17. ^ Form of name sourced from:
  18. ^ A Democrat, John M. Thompson, was elected Speaker, and the Democrats organized the chamber with the help of Independents.
  19. ^ Appointed to office May 20, 1891. Subsequently lected in 1892.
  20. ^ Resigned February 28, 1909.
  21. ^ Appointed to office June 2, 1903. Subsequently elected in 1906.
  22. ^ Died in office April 14, 1911.
  23. ^ Succeeded to office March 1, 1909.
  24. ^ Resigned June 17, 1910.
  25. ^ Succeeded to office June 17, 1910.
  26. ^ Resigned June 28, 1913.
  27. ^ Appointed to office April 17, 1911. Subsequently elected in 1912.
  28. ^ Resigned May 28, 1920, after succession to Governor in 1919.
  29. ^ Appointed to office July 1, 1913. Subsequently elected in 1914.
  30. ^ Resigned June 1, 1926.
  31. ^ Died in office March 3, 1919.
  32. ^ Resigned October 14, 1920.
  33. ^ Died in office March 18, 1924.
  34. ^ Succeeded to office March 3, 1919.
  35. ^ Appointed to office May 28, 1920. Subsequently elected in 1920.
  36. ^ Resigned September 24, 1928.
  37. ^ Appointed to office October 14, 1920. Subsequently elected in 1920.
  38. ^ Died in office December 14, 1943.
  39. ^ Appointed to office March 18, 1924. Never elected.
  40. ^ Died in office April 29, 1931.
  41. ^ Appointed to office June 1, 1926. Never elected.
  42. ^ Died in office December 21, 1929.
  43. ^ Resigned September 1, 1937.
  44. ^ Appointed to office September 24, 1928. Subsequently elected in 1928.
  45. ^ Died in office February 6, 1934.
  46. ^ Succeeded to office December 22, 1929.
  47. ^ Appointed to office May 1, 1931. Subsequently elected in 1932.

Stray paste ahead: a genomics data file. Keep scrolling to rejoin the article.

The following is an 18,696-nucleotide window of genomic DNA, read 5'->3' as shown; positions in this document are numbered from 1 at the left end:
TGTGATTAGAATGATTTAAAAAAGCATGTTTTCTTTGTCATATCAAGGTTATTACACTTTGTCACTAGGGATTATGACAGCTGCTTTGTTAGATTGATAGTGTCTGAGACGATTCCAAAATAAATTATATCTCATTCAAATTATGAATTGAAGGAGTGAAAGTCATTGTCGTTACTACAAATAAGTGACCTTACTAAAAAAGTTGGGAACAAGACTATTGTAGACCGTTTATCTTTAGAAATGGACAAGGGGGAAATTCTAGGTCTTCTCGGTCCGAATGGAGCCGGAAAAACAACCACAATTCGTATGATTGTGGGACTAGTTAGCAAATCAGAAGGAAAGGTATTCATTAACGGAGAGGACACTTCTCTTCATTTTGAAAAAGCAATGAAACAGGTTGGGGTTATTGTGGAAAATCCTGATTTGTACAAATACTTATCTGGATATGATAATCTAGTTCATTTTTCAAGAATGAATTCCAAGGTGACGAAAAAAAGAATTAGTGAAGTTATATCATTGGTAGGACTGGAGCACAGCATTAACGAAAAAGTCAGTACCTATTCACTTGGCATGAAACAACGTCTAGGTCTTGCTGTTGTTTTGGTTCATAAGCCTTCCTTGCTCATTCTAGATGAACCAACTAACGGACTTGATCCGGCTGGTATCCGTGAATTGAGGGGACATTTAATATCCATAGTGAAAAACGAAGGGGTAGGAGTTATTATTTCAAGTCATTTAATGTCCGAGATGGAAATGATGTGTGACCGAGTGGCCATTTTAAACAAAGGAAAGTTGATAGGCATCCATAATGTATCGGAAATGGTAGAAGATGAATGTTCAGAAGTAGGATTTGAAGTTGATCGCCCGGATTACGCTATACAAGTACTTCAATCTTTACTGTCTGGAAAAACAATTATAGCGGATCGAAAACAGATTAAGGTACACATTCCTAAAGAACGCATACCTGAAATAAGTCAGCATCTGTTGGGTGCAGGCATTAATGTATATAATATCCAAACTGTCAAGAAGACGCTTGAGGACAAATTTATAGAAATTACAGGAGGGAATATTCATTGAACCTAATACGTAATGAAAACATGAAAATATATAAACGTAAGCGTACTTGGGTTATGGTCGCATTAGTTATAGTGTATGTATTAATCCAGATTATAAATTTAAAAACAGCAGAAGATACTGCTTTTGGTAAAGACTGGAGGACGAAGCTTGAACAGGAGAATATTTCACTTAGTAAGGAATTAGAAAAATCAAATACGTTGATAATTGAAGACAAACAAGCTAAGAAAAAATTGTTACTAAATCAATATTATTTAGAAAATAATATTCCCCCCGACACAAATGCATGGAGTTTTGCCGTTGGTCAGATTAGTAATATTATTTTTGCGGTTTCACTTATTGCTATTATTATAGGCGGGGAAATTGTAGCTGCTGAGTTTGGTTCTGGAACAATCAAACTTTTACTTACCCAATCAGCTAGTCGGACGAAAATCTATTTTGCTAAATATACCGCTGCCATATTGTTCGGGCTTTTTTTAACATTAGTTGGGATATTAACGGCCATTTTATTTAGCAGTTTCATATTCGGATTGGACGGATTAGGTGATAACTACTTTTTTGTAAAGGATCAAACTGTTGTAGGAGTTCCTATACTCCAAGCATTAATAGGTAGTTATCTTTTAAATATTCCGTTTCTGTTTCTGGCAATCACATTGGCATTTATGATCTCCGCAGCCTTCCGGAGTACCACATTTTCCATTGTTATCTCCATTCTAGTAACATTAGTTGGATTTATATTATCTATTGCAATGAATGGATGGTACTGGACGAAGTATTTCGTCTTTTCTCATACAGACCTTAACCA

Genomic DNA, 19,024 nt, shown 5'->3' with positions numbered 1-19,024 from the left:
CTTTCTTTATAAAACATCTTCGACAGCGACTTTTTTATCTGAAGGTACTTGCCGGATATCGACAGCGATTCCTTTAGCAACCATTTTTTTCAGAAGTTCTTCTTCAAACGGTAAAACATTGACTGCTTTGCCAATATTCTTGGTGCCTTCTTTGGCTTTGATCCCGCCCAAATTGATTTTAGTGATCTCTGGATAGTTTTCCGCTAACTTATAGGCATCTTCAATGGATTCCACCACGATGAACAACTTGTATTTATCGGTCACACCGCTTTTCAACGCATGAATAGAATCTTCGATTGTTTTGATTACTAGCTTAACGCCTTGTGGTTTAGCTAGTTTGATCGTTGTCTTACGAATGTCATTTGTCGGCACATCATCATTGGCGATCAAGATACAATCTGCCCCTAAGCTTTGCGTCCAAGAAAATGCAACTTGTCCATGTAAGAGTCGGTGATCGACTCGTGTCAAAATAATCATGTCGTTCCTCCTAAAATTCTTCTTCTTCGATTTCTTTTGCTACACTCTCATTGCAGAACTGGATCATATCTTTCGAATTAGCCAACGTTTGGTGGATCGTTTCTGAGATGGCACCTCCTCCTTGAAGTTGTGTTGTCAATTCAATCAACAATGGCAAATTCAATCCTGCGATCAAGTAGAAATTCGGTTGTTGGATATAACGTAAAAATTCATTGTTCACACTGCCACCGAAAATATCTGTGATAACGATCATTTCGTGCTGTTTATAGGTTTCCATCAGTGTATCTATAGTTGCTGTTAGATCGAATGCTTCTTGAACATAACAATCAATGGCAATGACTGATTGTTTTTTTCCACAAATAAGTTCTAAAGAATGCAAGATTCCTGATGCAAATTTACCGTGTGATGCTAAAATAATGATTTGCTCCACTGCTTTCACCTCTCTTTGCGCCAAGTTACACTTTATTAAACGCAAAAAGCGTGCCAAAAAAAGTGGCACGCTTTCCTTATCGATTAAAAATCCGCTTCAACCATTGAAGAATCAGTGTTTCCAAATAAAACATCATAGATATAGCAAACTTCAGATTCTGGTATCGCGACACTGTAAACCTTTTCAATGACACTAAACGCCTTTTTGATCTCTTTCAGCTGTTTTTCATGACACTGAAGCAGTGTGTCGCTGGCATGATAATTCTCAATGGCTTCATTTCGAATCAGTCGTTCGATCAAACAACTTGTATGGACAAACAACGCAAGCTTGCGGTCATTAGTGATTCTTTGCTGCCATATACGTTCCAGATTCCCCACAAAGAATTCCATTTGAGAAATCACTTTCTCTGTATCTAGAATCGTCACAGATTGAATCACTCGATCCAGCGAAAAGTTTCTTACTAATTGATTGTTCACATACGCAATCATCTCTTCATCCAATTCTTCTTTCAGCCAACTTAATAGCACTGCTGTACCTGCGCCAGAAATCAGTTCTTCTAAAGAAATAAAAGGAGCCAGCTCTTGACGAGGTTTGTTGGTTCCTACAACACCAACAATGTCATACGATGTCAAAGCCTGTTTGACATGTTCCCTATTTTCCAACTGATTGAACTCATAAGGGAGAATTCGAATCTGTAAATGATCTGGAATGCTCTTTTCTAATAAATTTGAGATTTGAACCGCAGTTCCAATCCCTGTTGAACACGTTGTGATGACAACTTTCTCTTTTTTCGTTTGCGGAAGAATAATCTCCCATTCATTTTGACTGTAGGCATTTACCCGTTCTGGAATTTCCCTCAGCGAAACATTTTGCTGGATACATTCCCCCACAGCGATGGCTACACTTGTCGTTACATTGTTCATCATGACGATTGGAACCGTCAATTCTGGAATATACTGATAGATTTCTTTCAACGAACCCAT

48. ^ Resigned December 27, 1938.
  49. ^ Appointed to office February 9, 1934. Never electecd.
  50. ^ Appointed to office September 1, 1937. Subsequently elected in 1938.
  51. ^ Appointed to office December 27, 1938. Never electecd.
  52. ^ a b Died in airplane crash October 28, 1947.
  53. ^ Office converted from partisan to nonpartisan by the Legislative Assembly, effective with the 1942 election.
  54. ^ Resigned January 31, 1961.
  55. ^ Appointed to office December 21, 1943. Subsequently elected in 1944.
  56. ^ Succeeded to office October 30, 1947.
  57. ^ Appointed to office November 3, 1947. Subsequently elected in 1948.
  58. ^ Resigned December 27, 1952.
  59. ^ Succeeded to office December 27, 1952. Subsequently elected in 1954.
  60. ^ Died in office January 31, 1956.
  61. ^ Resigned December 31, 1959.
  62. ^ Succeeded to office February 1, 1956.
  63. ^ Resigned on January 12, 1959, after election as Governor.
  64. ^ After 11 days of tied votes over organization of the chamber, one the twelfth day the two parties elected Democrat Boyd Overhulse as President, and organized the chamber on a bipartisan basis. [1] [2] [3]
  65. ^ Appointed to office January 12, 1959. Subsequently elected in 1960.
  66. ^ Appointed to office January 4, 1960. Subsequently elected in 1960.
  67. ^ Appointed to office February 1, 1961. Subsequently elected in 1966.